He forces himself to lie down and tries to calm himself, but his mind races. Tomorrow he leaves for another city and another person from his dreams. He drifts through his memories, memories of all the dreams he’s had and the people he met in them. He wishes now he’d taken time to keep track of  them. Of course he didn’t realize right away they would play out in his life. Peter, he thinks, and grabs his phone. It’s late, so he sends him a text: I need to talk to you. It’s urgent, so call me as soon as you get this. Daniel. He puts the phone down and wanders through his mind again, wondering about his dad, the ring, the dream, and, most of all, who killed his father and why. No matter how hard he tried, he cannot connect the dots between his dreams.

After a while he finally feels tired and hopes with everything in him he’ll sleep without dreams for the rest of the night. Unfortunately, even though it doesn’t involve his dad, Daniel floats into another vivid dreamscape. This one feels familiar; there is music, and colors, and voices singing but the words are not completely clear to him. The voices populate the periphery of his consciousness, an ethereal chorus. In the dream, he wanders alone down a country road with the sun shining brightly overhead and fields and trees all around. The trees are losing their leaves. They float on the wind, like me, he thinks, as he makes his way down the road. There are only a few houses and they are pretty good distances apart, many so far off the road all he can see is the steep driveways that lead off to the distant homes.

Off to his left is an abandoned house. It seems out of place here. It is diagonally across the street form a small three bedroom cottage and he wonders if perhaps the property belongs to the people in the cottage. There is a sign posted for trespassers to keep out and an abandoned car sitting in front of a leaning garage whose sideboards are mostly rotted through. The house is also falling apart, almost as if parts of it have disintegrated. A screen door stands open, falling from its hinges, the windows are broken out and the roof is partially caved in on one side. Even so, there is something about the house and its surroundings that makes Daniel wish he had his camera because he sees beauty here, something he wishes he could capture on film. It is life. Life lived. Life moved on. But life. He senses it as he walks slowly past.

Suddenly, he sees movement in one of the upstairs windows. He stops and stares. Surely he’s mistaken. But as he stands there a moment longer, he sees it again. A face peers from behind torn fabric hanging across the window like curtains. He takes a step toward the overgrown driveway and the face disappears. He looks at the signs again and decides to rest here on the road, at the edge of the drive. He sits and looks around the property, his eyes resting on a nearby tree where a spider in its web moves gently with the breeze, the web catching the sunlight every few moments. Daniel watches it through the lens of the camera he wishes he had and waits. When it’s pretty clear that he’s not leaving anytime soon, the person moves the board that serves as a door behind the hanging screen door. It’s a young woman, maybe about 18. He stays where he is and watches her. He doesn’t know how, but they know each other and so he waits for her.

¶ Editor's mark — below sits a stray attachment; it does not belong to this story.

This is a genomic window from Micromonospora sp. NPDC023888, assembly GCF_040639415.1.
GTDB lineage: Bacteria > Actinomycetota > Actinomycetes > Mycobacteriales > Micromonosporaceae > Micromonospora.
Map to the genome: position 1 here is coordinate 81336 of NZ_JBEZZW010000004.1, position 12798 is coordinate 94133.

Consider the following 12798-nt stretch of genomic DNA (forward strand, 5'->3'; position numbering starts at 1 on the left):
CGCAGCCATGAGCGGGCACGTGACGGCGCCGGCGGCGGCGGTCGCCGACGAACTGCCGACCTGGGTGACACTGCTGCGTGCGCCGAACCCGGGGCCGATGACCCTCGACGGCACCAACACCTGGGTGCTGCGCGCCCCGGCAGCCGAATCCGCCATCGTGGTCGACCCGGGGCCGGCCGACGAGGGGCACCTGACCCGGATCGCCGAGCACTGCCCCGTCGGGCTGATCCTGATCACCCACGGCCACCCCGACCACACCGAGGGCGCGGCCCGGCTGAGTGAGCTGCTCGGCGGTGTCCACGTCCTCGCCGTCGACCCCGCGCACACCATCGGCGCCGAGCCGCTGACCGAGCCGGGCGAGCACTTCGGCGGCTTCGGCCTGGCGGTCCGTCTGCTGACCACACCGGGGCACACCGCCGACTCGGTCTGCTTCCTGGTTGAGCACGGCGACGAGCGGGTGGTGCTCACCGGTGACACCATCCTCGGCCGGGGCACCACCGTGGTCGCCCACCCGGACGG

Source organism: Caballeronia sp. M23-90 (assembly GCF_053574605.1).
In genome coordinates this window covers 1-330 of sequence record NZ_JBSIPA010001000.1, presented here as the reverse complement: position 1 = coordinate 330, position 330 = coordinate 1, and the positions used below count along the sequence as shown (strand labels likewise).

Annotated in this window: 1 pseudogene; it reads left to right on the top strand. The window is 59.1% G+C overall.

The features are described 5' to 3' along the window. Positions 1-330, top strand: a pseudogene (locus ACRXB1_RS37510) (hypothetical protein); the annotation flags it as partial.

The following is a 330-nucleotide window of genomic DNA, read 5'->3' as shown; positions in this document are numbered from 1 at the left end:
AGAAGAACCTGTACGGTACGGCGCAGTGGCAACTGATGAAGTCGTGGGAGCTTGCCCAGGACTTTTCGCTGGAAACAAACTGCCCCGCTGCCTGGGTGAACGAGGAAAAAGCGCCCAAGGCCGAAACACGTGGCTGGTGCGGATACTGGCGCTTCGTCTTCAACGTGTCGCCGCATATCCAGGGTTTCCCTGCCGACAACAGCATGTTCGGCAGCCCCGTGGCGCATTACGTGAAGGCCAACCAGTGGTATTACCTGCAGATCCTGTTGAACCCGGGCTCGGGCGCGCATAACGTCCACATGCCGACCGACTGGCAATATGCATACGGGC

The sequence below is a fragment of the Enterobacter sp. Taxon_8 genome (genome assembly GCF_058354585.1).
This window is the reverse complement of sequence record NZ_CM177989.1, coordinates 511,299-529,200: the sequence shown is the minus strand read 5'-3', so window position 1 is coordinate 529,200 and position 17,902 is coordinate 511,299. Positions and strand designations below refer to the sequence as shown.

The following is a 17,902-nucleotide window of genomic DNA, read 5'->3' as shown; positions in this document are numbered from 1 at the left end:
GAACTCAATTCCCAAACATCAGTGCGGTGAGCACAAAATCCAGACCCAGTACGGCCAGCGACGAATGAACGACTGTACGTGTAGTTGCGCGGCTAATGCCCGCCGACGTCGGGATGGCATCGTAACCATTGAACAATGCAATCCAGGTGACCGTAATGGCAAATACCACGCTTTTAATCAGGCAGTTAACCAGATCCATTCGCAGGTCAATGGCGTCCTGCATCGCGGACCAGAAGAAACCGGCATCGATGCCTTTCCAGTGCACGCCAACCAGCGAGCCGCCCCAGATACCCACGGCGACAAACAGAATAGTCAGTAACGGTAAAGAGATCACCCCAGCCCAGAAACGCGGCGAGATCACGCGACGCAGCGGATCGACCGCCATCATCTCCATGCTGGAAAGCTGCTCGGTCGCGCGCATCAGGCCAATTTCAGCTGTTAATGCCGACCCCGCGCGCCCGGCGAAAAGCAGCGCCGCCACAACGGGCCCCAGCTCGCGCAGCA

She walks slowly down the rotted wooden stairs and onto the driveway and stops closer to the house than the road where he sits. “This is far as I go,” she says. “If you got something to say.”

Daniel sits for another moment, then slowly pushes himself up off the ground. “I’d like a chance to talk to you, but only if it’s okay with you.”

She looks at him and then at the crow that is cawing overhead. Sadness radiates from her. She turns her eyes toward him and says, “Yeah, it’s okay.” She crosses her arms and adds, “As long as you got food and something to drink.”

As Daniel reaches into his messenger bag to get the sandwiches he bought, he senses movement from the shadows of the trees. The air is charged with the feel of a storm and Daniel turns around. In that moment, a loud crack breaks the stillness; he hears a cry ring out and sees a figure dart into the darkness across the street.

Daniel wakes abruptly feeling wrung out. He hasn’t had back to back to dreams before now and he realizes again how exhausting these dream visions are. Did I just refer to them as visions, Daniel thinks. But that’s what they are beginning to feel like. At least since he met Michael Atkins and realized that he’d met him in one of his dreams. But these are far more vivid and even more startling. If they’re visions, Daniel wonders what they mean? He realizes he desperately needs to connect the dots and hopes he’ll have a chance to talk to Peter, but when he checks his phone, there’s nothing from him yet.

He still has nine more people to find and talk to and decides to make a list of the people from each dream, like the girl he just left, Michael Atkins, an elderly couple, a fisherman. He tries to remember which ones he’s met more than once. Clearly, the girl was familiar to him, and he tries to remember any dreams with her in them. And what about Dad? he wonders. Does he factor in to all of this? But more than that, he wonders about the dream itself because up until now, his dreams have only involved people he believes are alive. And unrelated to him. His heart aches just a little as he heads for the shower.

__________________________

“Ready to continue the adventure?” Jonas greets him over scrambled eggs and bacon and a tall cup of steaming black coffee.

“My adventure doesn’t really seem to end, even when I’m sleeping,” Daniel replies.

“More dreams last night?” Jonas asks.

“As if you don’t know.”

Jonas laughs that now familiar deep laugh. “I know a lot of things, Daniel, but I’m not inside your head.”

“But you are sometimes inside my dreams,” Daniel says, looking intently at Jonas over his steaming coffee. He takes a sip and then adds, “Tell me how that happens.”

Before Jonas can answer, Sara enters the breakfast nook. “Good morning, gentlemen.” She smiles warmly down at Jonas and glances tentatively at Daniel.

Daniel nods. “Hey.”

“We were just talking about dreams,” Jonas tells her. “Are you one who recalls her dreams?”